Rather than avoiding the pain of physical therapy, once I started embracing it and inviting it into my own training sessions, I made faster gains. The pain diminished. And I sped toward healing.

"Be the Buffalo" means charge toward the storm, or that thing you want to avoid. Embracing the pain NOW means it won't be as bad LATER and will be over sooner. Bison charging over a fence near Yellowstone National Park.
“Be the Buffalo” means charge toward the storm or that thing you want to avoid. Embracing the pain NOW means it won’t be as bad LATER and will be over sooner. Bison charging over a fence near Yellowstone National Park.

Never Lose Hope

Matt Haig, the author of one of my favorite contemporary novels, the Midnight Library, writes in The Comfort Book: “It’s not what happens to you, but how you react that matters.” Buddhism teaches that life is all about suffering. Everyone suffers. We all experience pain. Yet some deal with it far easier than others. They have the resilience I am after.

Later in the same book, he repeats a line: “Nothing is stronger than a small hope that never gives up.” Print it. Frame it. Post it everywhere you feel discouraged and anytime you are in pain. That pain will pass.

To close this week, I offer you a symbol of your own small hope, if you wish: a black bear cub from Yellowstone, cute and cuddly when young but a force to be reckoned with as an adult. May you face today whatever pains you, so that your hope grows into an unstoppable force tomorrow.

Inspiration from Life and Literature on Managing Pain

Published by Courtenay Schurman

Co-author of The Outdoor Athlete (2009) and Train to Climb Mt. Rainier or Any High Peak DVD (2002), author of Mountaineering: Freedom of the Hills/conditioning chapter 4 (3 editions), and Peak Performance column for the Mountaineers Mag (2014-present). Member of PNWA, SCBWI, EPIC. Served on the steering committee for WOTS (2019-present). Completed UW Certificate program for Children's Literature and Memoir. Co-owner of Body Results, Inc. in Seattle. Climb leader with Seattle Mountaineers for over 15 years. Volunteer at Woodland Park Zoo since 2014.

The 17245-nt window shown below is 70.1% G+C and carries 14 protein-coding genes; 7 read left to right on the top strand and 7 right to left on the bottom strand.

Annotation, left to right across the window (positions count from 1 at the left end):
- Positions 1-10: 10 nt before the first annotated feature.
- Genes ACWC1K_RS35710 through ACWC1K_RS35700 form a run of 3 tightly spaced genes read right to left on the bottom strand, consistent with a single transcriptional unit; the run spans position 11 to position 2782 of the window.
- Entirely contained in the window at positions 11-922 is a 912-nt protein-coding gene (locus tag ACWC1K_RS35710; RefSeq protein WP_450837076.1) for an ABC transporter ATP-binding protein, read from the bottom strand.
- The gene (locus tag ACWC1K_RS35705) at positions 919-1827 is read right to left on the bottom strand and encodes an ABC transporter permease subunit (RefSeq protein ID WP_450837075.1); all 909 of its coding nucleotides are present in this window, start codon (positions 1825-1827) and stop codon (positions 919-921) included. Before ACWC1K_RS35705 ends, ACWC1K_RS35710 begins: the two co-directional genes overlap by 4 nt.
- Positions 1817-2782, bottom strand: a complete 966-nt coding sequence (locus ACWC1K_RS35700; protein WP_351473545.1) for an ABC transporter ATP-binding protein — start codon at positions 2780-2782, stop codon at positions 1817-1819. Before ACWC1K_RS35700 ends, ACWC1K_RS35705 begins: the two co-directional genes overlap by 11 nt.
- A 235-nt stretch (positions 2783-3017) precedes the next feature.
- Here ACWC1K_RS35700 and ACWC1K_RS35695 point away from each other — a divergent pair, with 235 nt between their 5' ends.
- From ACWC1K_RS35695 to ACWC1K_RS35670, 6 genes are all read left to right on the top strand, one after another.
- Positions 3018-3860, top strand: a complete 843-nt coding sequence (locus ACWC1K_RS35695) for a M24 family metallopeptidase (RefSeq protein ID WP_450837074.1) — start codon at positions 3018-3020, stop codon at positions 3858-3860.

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  1. Thank you for this inspiring and rather “apropos” latest post. For much of my life, your statement did fit me like a glove: “Procrastinators often make their pain worse by dwelling — for hours, days, weeks, months, maybe even years — on the negative possibilities instead of facing the problem head-on”. As with many of life’s challenges, I still wrestle with that one… but engaging in demanding physical activities helped me develop new “coping muscles” that resemble a few of the ones you mention. Typically, my “go-to pain” resides in my left foot which I am forced to walk on in a way it was not designed to support. After a few hours on the trail, a variety of stress pains and aches invariably surface; every LEFT step is painful. How to (re)act? Life, especially as it gets longer, teaches a great curriculum… but do I, the student in the back row, listen carefully enough? For deep rooted reasons (culture, parenting, role “models”, bad choices, etc.), I too often resorted to some childish tapes sounding something like “it’s unfair!”, “why me?”, “can’t someone (else) make the pain go away?”, “This REALLY hurts!”; incredibly, none of these worked! Then I found myself on long trails, hours or days away from any third-party help (No! I won’t use my GPS SOS to summon a helicopter to sooth my aching foot). I first inserted my old tapes and pushed the PLAY button: all I heard was Ouch!, Ouch!, Ouch!…step after step, hour after hour. Being alone and with nothing else to do but walk, day after day… I finally faced the fact that I needed to order new tapes… OK, maybe download MP3s or such is more like it. “Be the buffalo” – Yes, once I knew the pain would come no matter what, I decided to great it and try to get to know more about it. That meant paying good attention to it, how it developed and where, how it morphed as miles went by, what made it suddenly “shoot” through my foot, how it went through ebbs and flows at its own rhythm – this “getting to know the pain intimately” felt good. “Never lose hope” – Yes, once I realized that pain was an obnoxious relative I could not always avoid… but NOT someone I would live with every day of my life… I knew I could deal with it’s antics at family gatherings. This too shall pass. The hope got stronger as, with my newly acquired understanding of the pain behavior, I developed a few tactics to manage it: very consciously control my footfalls, introduce micro-massaging/stretching movements when the foot is airborne, lace my boots differently, stop and massage the foot or dip it in cold streams, use anti-inflammatories, etc. Devising and implementing these “helpers” also gave me the feeling that I was not a defenseless victim of the pain but very much in control of how it affects me; there were suddenly more options than give-up or cry uncontrollably. Another tactic I adopted after reading about it in a hiking forum is to DISSOCIATE “my self” from the pain, a mechanism generally related to trauma but that can (to a good level of success) be consciously directed. I have difficulty maintaining it over long periods of time but, when it works, it provides a sensation where the pain is present, felt, and acknowledged, but somewhat PERIPHERAL to the boundaries of my “self”; it follows its independent course while I continue to focus on my journey forward. I will again “field test” all of this on the trail in a couple weeks. I don’t gleefully look forward to the next long hours of “suffering”… but, with some experience and the help of others like the author and readers of this blog, I know that I am not powerless or alone… far from it!